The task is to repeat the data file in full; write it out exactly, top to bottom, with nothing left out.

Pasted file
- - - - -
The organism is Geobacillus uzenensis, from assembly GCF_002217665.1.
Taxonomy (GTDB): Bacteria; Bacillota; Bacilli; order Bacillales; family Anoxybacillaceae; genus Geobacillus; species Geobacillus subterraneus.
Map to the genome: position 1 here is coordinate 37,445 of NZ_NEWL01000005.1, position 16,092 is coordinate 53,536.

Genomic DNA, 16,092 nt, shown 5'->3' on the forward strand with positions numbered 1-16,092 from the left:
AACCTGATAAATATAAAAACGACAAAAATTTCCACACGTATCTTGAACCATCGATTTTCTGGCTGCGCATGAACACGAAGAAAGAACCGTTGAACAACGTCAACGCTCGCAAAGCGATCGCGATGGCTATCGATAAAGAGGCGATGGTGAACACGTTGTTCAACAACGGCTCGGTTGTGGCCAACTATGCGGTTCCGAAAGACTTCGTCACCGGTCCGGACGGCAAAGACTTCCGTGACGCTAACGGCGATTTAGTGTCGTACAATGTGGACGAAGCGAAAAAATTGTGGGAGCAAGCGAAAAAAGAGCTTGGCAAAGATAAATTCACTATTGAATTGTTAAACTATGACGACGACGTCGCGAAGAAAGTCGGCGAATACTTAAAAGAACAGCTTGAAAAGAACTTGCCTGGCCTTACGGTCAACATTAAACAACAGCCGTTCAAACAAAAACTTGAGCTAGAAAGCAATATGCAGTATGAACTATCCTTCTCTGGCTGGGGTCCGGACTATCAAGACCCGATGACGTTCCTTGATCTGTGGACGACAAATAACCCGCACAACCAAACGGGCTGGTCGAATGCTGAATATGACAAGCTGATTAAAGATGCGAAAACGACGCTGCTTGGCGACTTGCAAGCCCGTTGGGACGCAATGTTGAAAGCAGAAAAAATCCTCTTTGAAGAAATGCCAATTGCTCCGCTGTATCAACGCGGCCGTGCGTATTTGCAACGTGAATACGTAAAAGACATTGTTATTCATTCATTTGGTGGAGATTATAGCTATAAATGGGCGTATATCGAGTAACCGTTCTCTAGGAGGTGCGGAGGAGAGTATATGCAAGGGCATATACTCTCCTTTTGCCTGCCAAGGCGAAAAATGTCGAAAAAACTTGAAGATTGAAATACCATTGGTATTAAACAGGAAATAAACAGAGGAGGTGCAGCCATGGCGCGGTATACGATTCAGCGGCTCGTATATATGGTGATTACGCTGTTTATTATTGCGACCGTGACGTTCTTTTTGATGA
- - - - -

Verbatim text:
The organism is Geobacillus uzenensis, from assembly GCF_002217665.1.
Taxonomy (GTDB): Bacteria; Bacillota; Bacilli; order Bacillales; family Anoxybacillaceae; genus Geobacillus; species Geobacillus subterraneus.
Map to the genome: position 1 here is coordinate 37,445 of NZ_NEWL01000005.1, position 16,092 is coordinate 53,536.

Genomic DNA, 16,092 nt, shown 5'->3' on the forward strand with positions numbered 1-16,092 from the left:
AACCTGATAAATATAAAAACGACAAAAATTTCCACACGTATCTTGAACCATCGATTTTCTGGCTGCGCATGAACACGAAGAAAGAACCGTTGAACAACGTCAACGCTCGCAAAGCGATCGCGATGGCTATCGATAAAGAGGCGATGGTGAACACGTTGTTCAACAACGGCTCGGTTGTGGCCAACTATGCGGTTCCGAAAGACTTCGTCACCGGTCCGGACGGCAAAGACTTCCGTGACGCTAACGGCGATTTAGTGTCGTACAATGTGGACGAAGCGAAAAAATTGTGGGAGCAAGCGAAAAAAGAGCTTGGCAAAGATAAATTCACTATTGAATTGTTAAACTATGACGACGACGTCGCGAAGAAAGTCGGCGAATACTTAAAAGAACAGCTTGAAAAGAACTTGCCTGGCCTTACGGTCAACATTAAACAACAGCCGTTCAAACAAAAACTTGAGCTAGAAAGCAATATGCAGTATGAACTATCCTTCTCTGGCTGGGGTCCGGACTATCAAGACCCGATGACGTTCCTTGATCTGTGGACGACAAATAACCCGCACAACCAAACGGGCTGGTCGAATGCTGAATATGACAAGCTGATTAAAGATGCGAAAACGACGCTGCTTGGCGACTTGCAAGCCCGTTGGGACGCAATGTTGAAAGCAGAAAAAATCCTCTTTGAAGAAATGCCAATTGCTCCGCTGTATCAACGCGGCCGTGCGTATTTGCAACGTGAATACGTAAAAGACATTGTTATTCATTCATTTGGTGGAGATTATAGCTATAAATGGGCGTATATCGAGTAACCGTTCTCTAGGAGGTGCGGAGGAGAGTATATGCAAGGGCATATACTCTCCTTTTGCCTGCCAAGGCGAAAAATGTCGAAAAAACTTGAAGATTGAAATACCATTGGTATTAAACAGGAAATAAACAGAGGAGGTGCAGCCATGGCGCGGTATACGATTCAGCGGCTCGTATATATGGTGATTACGCTGTTTATTATTGCGACCGTGACGTTCTTTTTGATGA